On the basis of the results of heart rate variability analyses (14), there is a circadian variation of sympathovagal balance in humans. Although we documented a significant circadian variation of sympathetic discharges (2), we found no evidence of nocturnal dominance of vagal discharges in this study. These data suggest that reduced sympathetic discharge at night has changed the sympathovagal balance, resulting in a relative predominance of vagal tone on heart rate variability analyses without an absolute increase of vagal discharges.
Because the Data Sciences International transmitters have only 3 recording channels, we did not record the right VNA in this study. It is possible that the right VNA has significantly different patterns of activation than the left VNA. Therefore, it remains unclear whether arrhythmias and PSP in this model occurred without ANS activity or were preceded by ANS activity in the right vagal or sympathetic nerves. The results of immunohistochemical studies showed that the left vagus nerve, at the level studied, contained both TH-positive and ChAT-positive nerve fibers. Therefore, even though we have recorded the vagal nerve, we cannot attribute all VNA exclusively to parasympathetic discharges. Finally, a single channel ECG does not allow the most accurate determination of the P-wave morphology. In addition, we did not perform any mapping studies during the arrhythmia. The mechanisms of these PATs remain unclear.
The authors thank Angela Lai, Hongmei Li, Avile McCullen, Lei Lin, and Elaine Lebowitz for their assistance and Xiao-Hong Zhou of Medtronic Inc. for donating the Itrel neurostimulators used in this study.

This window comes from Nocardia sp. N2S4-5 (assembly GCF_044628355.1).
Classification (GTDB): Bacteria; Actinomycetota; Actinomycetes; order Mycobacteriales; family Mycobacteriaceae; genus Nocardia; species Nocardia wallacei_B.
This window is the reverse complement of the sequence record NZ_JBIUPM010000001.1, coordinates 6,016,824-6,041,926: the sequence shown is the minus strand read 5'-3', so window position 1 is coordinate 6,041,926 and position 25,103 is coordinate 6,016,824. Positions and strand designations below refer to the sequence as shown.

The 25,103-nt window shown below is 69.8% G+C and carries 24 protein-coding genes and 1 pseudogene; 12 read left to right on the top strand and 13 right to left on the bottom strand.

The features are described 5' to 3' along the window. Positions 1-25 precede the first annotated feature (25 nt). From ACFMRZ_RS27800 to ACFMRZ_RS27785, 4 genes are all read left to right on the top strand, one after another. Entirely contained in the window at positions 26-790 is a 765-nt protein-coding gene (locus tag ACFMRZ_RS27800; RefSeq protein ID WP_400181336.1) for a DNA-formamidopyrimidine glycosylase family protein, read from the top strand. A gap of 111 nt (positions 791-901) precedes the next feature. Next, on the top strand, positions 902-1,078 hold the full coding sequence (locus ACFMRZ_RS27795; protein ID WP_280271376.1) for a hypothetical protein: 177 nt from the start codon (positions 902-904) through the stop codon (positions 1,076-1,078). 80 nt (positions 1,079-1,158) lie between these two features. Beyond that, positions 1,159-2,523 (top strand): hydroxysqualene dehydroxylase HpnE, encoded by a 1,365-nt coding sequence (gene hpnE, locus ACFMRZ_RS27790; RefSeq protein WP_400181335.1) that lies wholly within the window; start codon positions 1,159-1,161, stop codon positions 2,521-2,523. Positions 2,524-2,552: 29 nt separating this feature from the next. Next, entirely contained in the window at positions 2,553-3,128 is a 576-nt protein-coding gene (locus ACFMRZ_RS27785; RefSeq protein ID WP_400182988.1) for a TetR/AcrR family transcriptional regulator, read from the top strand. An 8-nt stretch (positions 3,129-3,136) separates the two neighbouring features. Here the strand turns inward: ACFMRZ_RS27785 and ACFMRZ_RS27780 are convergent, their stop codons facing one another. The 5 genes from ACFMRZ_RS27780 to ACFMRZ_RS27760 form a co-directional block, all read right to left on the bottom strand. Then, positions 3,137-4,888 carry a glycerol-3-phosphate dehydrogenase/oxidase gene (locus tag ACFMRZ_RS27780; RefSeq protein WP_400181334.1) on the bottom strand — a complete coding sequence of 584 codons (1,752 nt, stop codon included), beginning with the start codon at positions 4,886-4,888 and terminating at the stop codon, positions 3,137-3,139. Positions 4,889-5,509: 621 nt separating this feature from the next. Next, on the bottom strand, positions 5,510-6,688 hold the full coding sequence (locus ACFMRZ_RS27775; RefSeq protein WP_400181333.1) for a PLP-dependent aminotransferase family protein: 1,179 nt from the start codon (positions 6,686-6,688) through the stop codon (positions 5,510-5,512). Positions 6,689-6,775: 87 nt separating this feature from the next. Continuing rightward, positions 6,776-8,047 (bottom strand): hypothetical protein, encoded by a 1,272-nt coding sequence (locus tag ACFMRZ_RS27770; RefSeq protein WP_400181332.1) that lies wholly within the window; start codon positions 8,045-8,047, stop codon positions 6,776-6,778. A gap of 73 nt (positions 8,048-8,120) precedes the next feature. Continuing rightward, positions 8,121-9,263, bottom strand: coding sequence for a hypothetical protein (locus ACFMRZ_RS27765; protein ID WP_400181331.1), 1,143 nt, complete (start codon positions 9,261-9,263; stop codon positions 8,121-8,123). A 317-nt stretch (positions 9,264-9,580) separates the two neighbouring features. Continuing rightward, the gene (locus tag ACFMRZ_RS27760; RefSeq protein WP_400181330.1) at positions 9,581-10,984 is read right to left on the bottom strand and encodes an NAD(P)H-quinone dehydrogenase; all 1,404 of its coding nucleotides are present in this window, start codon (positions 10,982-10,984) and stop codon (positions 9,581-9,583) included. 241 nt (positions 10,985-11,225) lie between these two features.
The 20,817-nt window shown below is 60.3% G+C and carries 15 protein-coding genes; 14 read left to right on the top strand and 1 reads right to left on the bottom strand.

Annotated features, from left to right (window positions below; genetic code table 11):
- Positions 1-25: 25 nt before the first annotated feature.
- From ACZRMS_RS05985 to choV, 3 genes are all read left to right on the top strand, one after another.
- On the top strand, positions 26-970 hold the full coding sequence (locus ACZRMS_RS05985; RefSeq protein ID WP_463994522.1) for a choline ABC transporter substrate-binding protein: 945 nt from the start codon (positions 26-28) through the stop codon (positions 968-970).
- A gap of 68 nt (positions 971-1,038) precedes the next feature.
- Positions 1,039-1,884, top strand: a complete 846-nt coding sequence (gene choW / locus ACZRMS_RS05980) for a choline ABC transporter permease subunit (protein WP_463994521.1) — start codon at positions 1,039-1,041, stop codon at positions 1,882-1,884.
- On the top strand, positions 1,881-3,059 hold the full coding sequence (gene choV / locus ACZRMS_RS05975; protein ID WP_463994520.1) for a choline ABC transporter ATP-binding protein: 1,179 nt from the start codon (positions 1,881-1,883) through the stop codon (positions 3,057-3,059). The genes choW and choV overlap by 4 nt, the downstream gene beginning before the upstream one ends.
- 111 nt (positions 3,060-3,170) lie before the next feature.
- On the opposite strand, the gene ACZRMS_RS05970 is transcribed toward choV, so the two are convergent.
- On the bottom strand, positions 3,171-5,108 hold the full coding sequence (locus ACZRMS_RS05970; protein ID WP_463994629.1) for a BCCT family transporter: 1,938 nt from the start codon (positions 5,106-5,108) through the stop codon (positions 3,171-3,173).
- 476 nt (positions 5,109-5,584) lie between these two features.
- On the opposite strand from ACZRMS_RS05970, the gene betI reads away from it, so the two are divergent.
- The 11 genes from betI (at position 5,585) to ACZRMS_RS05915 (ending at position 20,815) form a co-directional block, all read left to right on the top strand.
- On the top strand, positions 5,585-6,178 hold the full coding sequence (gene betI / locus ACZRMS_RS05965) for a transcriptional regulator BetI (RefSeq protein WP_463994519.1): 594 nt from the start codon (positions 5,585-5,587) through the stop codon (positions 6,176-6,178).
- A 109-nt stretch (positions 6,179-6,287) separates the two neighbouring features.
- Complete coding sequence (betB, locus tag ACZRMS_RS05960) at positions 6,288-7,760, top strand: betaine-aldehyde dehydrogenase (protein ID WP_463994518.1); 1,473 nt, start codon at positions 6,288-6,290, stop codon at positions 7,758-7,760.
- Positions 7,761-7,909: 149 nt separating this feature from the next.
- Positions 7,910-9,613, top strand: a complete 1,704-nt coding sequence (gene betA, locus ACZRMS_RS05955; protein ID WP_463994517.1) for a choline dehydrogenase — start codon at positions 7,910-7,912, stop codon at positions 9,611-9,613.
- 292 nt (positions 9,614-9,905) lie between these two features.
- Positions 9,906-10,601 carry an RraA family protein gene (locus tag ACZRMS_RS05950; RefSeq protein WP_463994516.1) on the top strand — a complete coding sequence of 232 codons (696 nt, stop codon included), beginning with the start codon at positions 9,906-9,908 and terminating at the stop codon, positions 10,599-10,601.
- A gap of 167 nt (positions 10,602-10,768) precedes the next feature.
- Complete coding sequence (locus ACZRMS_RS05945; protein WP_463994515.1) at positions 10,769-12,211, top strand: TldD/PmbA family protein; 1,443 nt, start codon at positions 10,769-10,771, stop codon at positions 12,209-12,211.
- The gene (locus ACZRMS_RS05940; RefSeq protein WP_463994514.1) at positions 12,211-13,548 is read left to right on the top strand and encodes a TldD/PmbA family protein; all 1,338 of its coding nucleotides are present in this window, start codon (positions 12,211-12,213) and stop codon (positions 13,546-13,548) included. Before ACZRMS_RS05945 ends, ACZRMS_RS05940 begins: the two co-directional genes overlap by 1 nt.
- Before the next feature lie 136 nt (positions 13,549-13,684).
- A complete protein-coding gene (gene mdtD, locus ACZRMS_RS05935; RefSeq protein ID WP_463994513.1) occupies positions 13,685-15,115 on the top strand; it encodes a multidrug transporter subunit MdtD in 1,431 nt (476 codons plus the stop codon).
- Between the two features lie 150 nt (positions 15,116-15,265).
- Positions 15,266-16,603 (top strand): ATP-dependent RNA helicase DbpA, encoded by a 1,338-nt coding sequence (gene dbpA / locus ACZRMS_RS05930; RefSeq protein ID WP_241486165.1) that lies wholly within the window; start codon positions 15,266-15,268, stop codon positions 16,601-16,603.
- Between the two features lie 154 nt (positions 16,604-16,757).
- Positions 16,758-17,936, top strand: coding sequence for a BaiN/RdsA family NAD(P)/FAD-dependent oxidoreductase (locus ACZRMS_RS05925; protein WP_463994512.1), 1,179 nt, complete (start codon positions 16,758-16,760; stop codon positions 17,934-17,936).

This study was supported by the Chun Hwang Fellowship in Cardiac Arrhythmias honoring Dr. Asher Kimchi; the American Heart Association (AHA) Scientist Development grant 0435135N; a Heart Rhythm Society Postdoctoral Fellowship Award; the National Institutes of Health grants P01 HL78931, R01s HL78932, 58533, 66389, and 71140; an AHA Established Investigator Award (#0540093N); an AHA GIA (0555057Y); a University of California Tobacco Related Disease Research Program grant (141T-0001); and a Pauline and Harold Price Endowment.
- Abbreviations and Acronyms
- autonomic nervous system
- congestive heart failure
- high amplitude spike discharge activity
- low amplitude burst discharge activity
- paroxysmal atrial tachycardia
- prolonged sinus pause
- stellate ganglion nerve activity
- vagal nerve activity
- Received December 11, 2006.
- Revision received February 20, 2007.
- Accepted March 6, 2007.
- American College of Cardiology Foundation